“I always thought that I am the RSC!”
I like this definition of the JISC RSC London once given by a senior manager because it reflects two key characteristics of our presenters this year: they are all from the sector and they do it as their kind contribution to the effective network that the JISC RSCs have become.
I’m delighted that Peter Mayhew-Smith, Principal of Kingston College, has agreed to be there as a friendly observer in order to give us his own reflections of the day, while sharing his College’s experience and vision for technology during the afternoon plenary.
“It’s all about the learner”
The theme of our event this year is very fit for our current times. Government policies have placed the learner at the heart of the debate. Learners at the centre is certainly nothing new. What a way, though, to introduce the end of free post-compulsory education! The truth is, the consequences for both learners and learning organisations are considerable.
The need to deliver high-quality teaching, services and training involves complex operations to support and guide learners before, during and, very often, after their time at a university or an FE and Skills provider.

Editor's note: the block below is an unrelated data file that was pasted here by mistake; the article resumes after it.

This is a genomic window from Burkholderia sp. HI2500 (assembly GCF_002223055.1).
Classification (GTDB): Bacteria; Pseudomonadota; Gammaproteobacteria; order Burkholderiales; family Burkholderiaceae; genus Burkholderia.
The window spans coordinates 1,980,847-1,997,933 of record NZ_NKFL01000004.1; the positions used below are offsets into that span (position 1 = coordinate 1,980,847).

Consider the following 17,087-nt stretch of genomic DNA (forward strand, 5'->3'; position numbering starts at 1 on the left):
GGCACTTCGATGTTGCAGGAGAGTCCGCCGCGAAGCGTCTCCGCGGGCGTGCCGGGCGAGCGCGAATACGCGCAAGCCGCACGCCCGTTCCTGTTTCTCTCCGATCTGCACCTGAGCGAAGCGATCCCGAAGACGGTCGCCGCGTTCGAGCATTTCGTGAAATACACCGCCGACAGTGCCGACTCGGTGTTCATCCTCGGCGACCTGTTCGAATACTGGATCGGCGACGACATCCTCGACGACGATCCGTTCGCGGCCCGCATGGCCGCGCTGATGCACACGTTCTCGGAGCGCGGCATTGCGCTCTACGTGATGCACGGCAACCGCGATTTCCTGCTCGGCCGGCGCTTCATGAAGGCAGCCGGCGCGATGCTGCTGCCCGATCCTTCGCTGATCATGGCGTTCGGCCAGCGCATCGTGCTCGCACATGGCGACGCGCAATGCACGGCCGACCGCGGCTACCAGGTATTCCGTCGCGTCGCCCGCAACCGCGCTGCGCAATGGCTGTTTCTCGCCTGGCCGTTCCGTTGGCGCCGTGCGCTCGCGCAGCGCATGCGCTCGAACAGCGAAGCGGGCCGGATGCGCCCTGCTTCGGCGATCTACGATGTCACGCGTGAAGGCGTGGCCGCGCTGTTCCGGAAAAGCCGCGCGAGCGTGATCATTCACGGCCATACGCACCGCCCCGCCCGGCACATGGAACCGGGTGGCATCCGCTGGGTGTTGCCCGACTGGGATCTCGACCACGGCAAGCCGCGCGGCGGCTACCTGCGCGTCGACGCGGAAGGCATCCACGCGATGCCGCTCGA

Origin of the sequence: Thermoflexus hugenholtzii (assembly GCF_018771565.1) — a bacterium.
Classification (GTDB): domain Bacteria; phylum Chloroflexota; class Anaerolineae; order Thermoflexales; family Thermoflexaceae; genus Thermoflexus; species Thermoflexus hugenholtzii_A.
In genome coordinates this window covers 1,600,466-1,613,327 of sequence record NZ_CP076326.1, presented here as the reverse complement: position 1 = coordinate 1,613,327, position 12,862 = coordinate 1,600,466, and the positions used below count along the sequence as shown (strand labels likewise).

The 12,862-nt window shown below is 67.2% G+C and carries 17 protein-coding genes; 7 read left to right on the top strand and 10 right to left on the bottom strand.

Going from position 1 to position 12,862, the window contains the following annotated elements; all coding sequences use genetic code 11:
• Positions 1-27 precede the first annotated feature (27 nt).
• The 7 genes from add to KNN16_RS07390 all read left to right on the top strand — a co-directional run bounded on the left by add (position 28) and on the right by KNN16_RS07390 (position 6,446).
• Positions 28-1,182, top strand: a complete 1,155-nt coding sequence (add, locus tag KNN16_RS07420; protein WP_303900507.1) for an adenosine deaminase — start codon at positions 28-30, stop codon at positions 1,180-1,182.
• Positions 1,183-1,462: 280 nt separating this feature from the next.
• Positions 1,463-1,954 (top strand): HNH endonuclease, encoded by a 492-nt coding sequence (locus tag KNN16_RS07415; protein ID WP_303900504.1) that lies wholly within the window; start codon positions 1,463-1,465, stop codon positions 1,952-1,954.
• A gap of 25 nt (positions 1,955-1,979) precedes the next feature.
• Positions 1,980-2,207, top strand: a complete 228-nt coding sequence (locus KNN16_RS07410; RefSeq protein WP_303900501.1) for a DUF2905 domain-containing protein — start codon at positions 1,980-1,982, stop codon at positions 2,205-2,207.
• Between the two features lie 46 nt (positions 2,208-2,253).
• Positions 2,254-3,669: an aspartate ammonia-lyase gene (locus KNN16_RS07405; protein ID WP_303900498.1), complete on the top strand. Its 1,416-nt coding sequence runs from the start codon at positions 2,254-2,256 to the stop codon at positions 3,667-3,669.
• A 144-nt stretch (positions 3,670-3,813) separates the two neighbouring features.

In the new Common Inspection Framework, Ofsted will only award grade 1 to providers that can demonstrate quality teaching across the spectrum. Pockets of good practice may no longer be good enough.
Increasingly, learners are being required to pay for their courses. From September this year, it will cost up to £9k to go to university. This changes the dynamics between the learners and the organisations in which they choose to study. They will be seen more and more like clients or customers than ever before.
Shouldn’t good practice with technology be the norm?
Based on what we at the JISC RSC London have seen this year throgh discussions in our forums, events and site visits, there are a number of success stories in the use of technology that has made a difference to the learner experience. It has taken a while, but Ofsted is increasingly reporting on good practice with technology that is relevant to the learner experience.
Our e-Factor 2012 will feature a selection of those stories via the showcases. They illustrate the good practice that exists in different parts of the sector. But, like the evaluation of teaching and learning, isn’t it high time good practice with technology were the norm wherever our learners chose to study? The key question you might want to address is, “how do we get there?”. Or put in another way, “What should be done to ensure good practice with technology is consistently widespread across a learning provider?”
I am confident that delegates, presenters and exhibitors will have an idea. 27th June is nearly upon us. If you are attending, I’m looking forward to welcoming you there. If not, I’ll be following your #efactor2012 tweets.
Regional Manager, JISC RSC London